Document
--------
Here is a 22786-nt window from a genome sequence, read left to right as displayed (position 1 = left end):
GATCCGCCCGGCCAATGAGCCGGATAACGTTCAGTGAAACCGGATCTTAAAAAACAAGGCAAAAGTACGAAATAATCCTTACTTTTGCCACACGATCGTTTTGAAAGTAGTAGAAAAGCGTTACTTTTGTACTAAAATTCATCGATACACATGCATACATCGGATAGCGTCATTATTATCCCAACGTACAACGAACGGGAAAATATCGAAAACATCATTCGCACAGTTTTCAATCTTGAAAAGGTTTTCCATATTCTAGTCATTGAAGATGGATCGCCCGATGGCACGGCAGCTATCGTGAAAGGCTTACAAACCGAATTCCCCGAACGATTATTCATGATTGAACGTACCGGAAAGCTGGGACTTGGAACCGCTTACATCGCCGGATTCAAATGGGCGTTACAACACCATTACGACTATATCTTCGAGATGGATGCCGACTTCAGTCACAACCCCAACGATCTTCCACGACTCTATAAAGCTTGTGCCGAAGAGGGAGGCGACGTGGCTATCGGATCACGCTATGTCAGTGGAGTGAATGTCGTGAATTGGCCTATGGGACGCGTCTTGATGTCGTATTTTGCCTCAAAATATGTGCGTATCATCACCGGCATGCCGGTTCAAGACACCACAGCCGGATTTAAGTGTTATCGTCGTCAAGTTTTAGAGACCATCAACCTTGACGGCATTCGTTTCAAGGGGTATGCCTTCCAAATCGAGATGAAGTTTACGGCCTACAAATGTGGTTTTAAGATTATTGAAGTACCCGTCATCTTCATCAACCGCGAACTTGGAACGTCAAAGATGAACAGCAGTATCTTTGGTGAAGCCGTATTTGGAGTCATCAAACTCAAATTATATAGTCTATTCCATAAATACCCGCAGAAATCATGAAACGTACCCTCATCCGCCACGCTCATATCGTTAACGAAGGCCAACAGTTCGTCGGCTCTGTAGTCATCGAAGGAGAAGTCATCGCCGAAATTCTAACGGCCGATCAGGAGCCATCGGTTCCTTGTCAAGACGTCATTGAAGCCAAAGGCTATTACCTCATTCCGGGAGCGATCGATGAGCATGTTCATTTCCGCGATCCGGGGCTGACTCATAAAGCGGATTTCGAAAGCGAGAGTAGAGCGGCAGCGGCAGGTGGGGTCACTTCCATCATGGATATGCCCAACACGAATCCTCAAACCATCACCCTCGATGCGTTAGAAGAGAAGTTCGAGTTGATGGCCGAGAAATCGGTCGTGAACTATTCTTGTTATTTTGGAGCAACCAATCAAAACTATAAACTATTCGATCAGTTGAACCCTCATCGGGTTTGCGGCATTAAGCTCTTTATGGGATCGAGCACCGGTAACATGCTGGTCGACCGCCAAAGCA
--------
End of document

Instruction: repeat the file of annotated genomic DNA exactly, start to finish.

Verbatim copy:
Here is a 22786-nt window from a genome sequence, read left to right as displayed (position 1 = left end):
GATCCGCCCGGCCAATGAGCCGGATAACGTTCAGTGAAACCGGATCTTAAAAAACAAGGCAAAAGTACGAAATAATCCTTACTTTTGCCACACGATCGTTTTGAAAGTAGTAGAAAAGCGTTACTTTTGTACTAAAATTCATCGATACACATGCATACATCGGATAGCGTCATTATTATCCCAACGTACAACGAACGGGAAAATATCGAAAACATCATTCGCACAGTTTTCAATCTTGAAAAGGTTTTCCATATTCTAGTCATTGAAGATGGATCGCCCGATGGCACGGCAGCTATCGTGAAAGGCTTACAAACCGAATTCCCCGAACGATTATTCATGATTGAACGTACCGGAAAGCTGGGACTTGGAACCGCTTACATCGCCGGATTCAAATGGGCGTTACAACACCATTACGACTATATCTTCGAGATGGATGCCGACTTCAGTCACAACCCCAACGATCTTCCACGACTCTATAAAGCTTGTGCCGAAGAGGGAGGCGACGTGGCTATCGGATCACGCTATGTCAGTGGAGTGAATGTCGTGAATTGGCCTATGGGACGCGTCTTGATGTCGTATTTTGCCTCAAAATATGTGCGTATCATCACCGGCATGCCGGTTCAAGACACCACAGCCGGATTTAAGTGTTATCGTCGTCAAGTTTTAGAGACCATCAACCTTGACGGCATTCGTTTCAAGGGGTATGCCTTCCAAATCGAGATGAAGTTTACGGCCTACAAATGTGGTTTTAAGATTATTGAAGTACCCGTCATCTTCATCAACCGCGAACTTGGAACGTCAAAGATGAACAGCAGTATCTTTGGTGAAGCCGTATTTGGAGTCATCAAACTCAAATTATATAGTCTATTCCATAAATACCCGCAGAAATCATGAAACGTACCCTCATCCGCCACGCTCATATCGTTAACGAAGGCCAACAGTTCGTCGGCTCTGTAGTCATCGAAGGAGAAGTCATCGCCGAAATTCTAACGGCCGATCAGGAGCCATCGGTTCCTTGTCAAGACGTCATTGAAGCCAAAGGCTATTACCTCATTCCGGGAGCGATCGATGAGCATGTTCATTTCCGCGATCCGGGGCTGACTCATAAAGCGGATTTCGAAAGCGAGAGTAGAGCGGCAGCGGCAGGTGGGGTCACTTCCATCATGGATATGCCCAACACGAATCCTCAAACCATCACCCTCGATGCGTTAGAAGAGAAGTTCGAGTTGATGGCCGAGAAATCGGTCGTGAACTATTCTTGTTATTTTGGAGCAACCAATCAAAACTATAAACTATTCGATCAGTTGAACCCTCATCGGGTTTGCGGCATTAAGCTCTTTATGGGATCGAGCACCGGTAACATGCTGGTCGACCGCCAAAGCA